I am what I am

By DAVID MOON, Moon Capital Management
January 9, 2005

There is an old country adage about the futility of trying to teach a pig to fly: it can't be done and it just irritates the pig. The advice is also relevant to how you interact with your money. It's taken me a while to figure this out, but some of the most miserable people are those who are trying to do something for which they aren't naturally suited. They are pigs trying to fly.

I have a client who is 70 years old and has accumulated several million dollars. He lives in a $120,000 house and drives a used car. His most extravagant expenditure is an occasional paperback book. He is a multi-millionaire, but lives like a poor man, because it is the only way he knows how to live. He would be miserable on a cruise or eating in an expensive restaurant. He shops at Dollar General. As a youngster, he learned to read and write at school. He learned social skills with his playmates. He developed habits, including the way he thinks about money, by watching his parents. It doesn't matter how much money he has, at his core he thinks poor.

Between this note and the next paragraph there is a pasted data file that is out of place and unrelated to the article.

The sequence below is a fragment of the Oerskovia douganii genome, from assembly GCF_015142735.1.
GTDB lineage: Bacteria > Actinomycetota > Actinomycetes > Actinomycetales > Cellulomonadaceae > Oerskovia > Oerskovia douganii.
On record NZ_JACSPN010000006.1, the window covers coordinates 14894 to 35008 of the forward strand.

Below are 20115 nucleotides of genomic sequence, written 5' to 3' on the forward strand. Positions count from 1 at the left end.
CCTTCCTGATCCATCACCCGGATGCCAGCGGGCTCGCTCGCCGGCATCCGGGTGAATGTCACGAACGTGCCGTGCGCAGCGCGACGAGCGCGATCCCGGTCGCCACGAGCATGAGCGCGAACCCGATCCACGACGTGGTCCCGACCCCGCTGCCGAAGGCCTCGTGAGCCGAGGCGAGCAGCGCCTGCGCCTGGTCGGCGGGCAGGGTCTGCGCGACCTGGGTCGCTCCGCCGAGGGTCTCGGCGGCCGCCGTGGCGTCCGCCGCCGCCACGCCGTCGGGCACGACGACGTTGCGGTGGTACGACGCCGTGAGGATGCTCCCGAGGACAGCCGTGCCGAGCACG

Another man is in his early 30s. He makes enough money to live a nice lifestyle in Knoxville, but is constantly in debt and having problems with cash flow. He makes $100,000 a year; his wife has no income. He lives in a $500,000 house, which he was able to purchase because a family trust provided a substantial down payment. He drives a Mercedes; she a BMW. His suits are tailored. She has a closet full of fashionable shoes. The kids attend an expensive private school. They belong to the country club and wouldn't dream of quitting ' even though they have to borrow money to pay the property tax on their home.

Their problem isn't income, expenses or debt. They struggle because as kids they only learned how to be wealthy. As adults, however, they aren't wealthy, but they don't know how to live otherwise. But it is the only way they know how to act. Asking them to 'think middle class' is impossible.

The author, ee cummings, said that it takes courage to grow up and become the person you truly are. To do that, however, you have to know who that person is. To effectively and healthily deal with money, you have to figure out how you relate to financial issues. The yuppie couple living beyond their means is not necessarily doomed to a life of financial struggles. The miser in the first example doesn't have to continue to deprive himself. If they are going to change, however, it is going to have to be intentional. People don't make drastic changes in their lives by accident. If each person will realize why they treat money the way they do, they will be healthier, happier and more able to deal with one of the most intimate things in most people's lives.

David Moon is president of Moon Capital Management, a Knoxville-based investment management firm. This article originally appeared in the News Sentinel (Knoxville, TN).

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